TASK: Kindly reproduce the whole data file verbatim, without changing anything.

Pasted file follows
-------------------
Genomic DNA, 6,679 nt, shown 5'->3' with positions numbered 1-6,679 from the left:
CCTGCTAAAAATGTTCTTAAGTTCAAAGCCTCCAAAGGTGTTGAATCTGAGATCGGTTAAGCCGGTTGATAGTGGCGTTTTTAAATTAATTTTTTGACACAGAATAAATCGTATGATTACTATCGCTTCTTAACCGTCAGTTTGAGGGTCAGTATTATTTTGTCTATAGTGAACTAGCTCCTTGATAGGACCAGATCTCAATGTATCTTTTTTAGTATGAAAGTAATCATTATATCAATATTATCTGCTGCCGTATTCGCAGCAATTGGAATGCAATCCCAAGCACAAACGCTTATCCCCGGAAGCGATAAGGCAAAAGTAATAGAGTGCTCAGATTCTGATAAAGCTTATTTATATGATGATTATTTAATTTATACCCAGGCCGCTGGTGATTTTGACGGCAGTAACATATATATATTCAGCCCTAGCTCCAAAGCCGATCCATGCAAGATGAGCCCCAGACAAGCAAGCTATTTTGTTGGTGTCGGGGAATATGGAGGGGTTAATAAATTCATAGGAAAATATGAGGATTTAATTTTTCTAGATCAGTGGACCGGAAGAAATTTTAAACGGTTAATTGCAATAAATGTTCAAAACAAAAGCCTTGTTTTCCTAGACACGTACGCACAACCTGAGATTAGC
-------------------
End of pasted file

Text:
Genomic DNA, 6,679 nt, shown 5'->3' with positions numbered 1-6,679 from the left:
CCTGCTAAAAATGTTCTTAAGTTCAAAGCCTCCAAAGGTGTTGAATCTGAGATCGGTTAAGCCGGTTGATAGTGGCGTTTTTAAATTAATTTTTTGACACAGAATAAATCGTATGATTACTATCGCTTCTTAACCGTCAGTTTGAGGGTCAGTATTATTTTGTCTATAGTGAACTAGCTCCTTGATAGGACCAGATCTCAATGTATCTTTTTTAGTATGAAAGTAATCATTATATCAATATTATCTGCTGCCGTATTCGCAGCAATTGGAATGCAATCCCAAGCACAAACGCTTATCCCCGGAAGCGATAAGGCAAAAGTAATAGAGTGCTCAGATTCTGATAAAGCTTATTTATATGATGATTATTTAATTTATACCCAGGCCGCTGGTGATTTTGACGGCAGTAACATATATATATTCAGCCCTAGCTCCAAAGCCGATCCATGCAAGATGAGCCCCAGACAAGCAAGCTATTTTGTTGGTGTCGGGGAATATGGAGGGGTTAATAAATTCATAGGAAAATATGAGGATTTAATTTTTCTAGATCAGTGGACCGGAAGAAATTTTAAACGGTTAATTGCAATAAATGTTCAAAACAAAAGCCTTGTTTTCCTAGACACGTACGCACAACCTGAGATTAGC